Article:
Asia’s largest tunnel which is about 6.5 km long, is constructed on the Konkan railway route near Ratnagiri in Maharashtra.
Water transport can be divided into two major categories − inland waterways and oceanic waterways.
India has 14,500 km of navigable waterways, contributing about 1% to the country’s transportation.
Currently, 5,685 km of major rivers is navigable by mechanized flat bottom vessels.
Inland Waterways Authority was set up in 1986 for the development, maintenance, and regulation of national waterways in the country.
Major National Waterways (NW) of India are NW 1 (Allahabad-Haldia covers 1,620 km); NW 2 (Sadiya-Dhubri covers 891 km); and NW 3 (KottapuramKollam covers 205 km).
Besides, NW 4 covers specified stretches of rivers Godavari and Krishna along with Kakinada Puducherry; the total distance is 1078 km.
NW 5 covers specified stretches of river Brahmani along with Matai river, delta channels of Mahanadi and Brahmani rivers and East Coast canals; the total distance is 588 km.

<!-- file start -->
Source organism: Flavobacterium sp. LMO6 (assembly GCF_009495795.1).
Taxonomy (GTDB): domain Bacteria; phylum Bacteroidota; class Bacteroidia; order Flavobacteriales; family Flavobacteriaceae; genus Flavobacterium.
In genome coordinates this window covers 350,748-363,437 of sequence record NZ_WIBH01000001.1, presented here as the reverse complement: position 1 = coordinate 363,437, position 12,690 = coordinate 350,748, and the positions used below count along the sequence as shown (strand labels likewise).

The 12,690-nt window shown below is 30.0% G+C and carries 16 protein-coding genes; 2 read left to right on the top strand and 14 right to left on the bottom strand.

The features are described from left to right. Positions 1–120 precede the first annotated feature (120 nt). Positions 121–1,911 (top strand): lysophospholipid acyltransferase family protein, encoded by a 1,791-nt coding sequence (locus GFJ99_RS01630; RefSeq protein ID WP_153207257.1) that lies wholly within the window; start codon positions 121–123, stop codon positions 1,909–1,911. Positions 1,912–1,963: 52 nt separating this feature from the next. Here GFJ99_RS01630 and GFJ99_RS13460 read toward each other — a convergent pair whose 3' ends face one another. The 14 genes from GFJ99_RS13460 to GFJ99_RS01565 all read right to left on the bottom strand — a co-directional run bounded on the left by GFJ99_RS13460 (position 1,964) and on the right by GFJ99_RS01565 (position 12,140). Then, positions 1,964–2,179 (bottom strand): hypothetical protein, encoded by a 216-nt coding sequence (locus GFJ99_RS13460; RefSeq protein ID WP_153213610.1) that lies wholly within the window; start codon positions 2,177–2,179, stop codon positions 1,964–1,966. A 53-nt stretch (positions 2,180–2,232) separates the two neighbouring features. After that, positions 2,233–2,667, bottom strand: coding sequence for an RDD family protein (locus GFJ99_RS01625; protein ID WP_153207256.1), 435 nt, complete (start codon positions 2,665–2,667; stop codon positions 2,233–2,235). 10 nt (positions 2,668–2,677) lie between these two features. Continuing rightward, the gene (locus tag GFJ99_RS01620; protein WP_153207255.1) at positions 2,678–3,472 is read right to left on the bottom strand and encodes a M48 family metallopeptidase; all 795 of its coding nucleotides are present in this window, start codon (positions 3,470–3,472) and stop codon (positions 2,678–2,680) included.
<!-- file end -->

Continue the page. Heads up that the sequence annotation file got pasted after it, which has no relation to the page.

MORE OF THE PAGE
With 12 major and 185 minor ports, India has a vast coastline of approximate 7,517 km, including islands.
Roughly 95% of India’s foreign trade by volume and 70% by value moves through ocean routes.
Air transport in India marked its beginning in 1911 with the commencement of airmail over a little distance of 10 km between Allahabad and Naini.
The Airport Authority of India is accountable for providing safe, efficient air traffic, and aeronautical communication services in the Indian Air Space.
Pawan Hans is the helicopter service operating in hilly areas and is widely used by tourists in north-eastern regions.
Asia’s first cross country pipeline covering a distance of 1,157 km was constructed by Oil India Limited (OIL) from Naharkatiya oilfield in Assam to Barauni refinery in Bihar, which further extended up to Kanpur in 1966.
Mumbai High-Koyali and Hazira-Vijaipur-Jagdishpur (HVJ) are the most important pipelines in India.
1256 km long pipeline between Salaya (Gujarat) and Mathura (U.P.) has been constructed recently.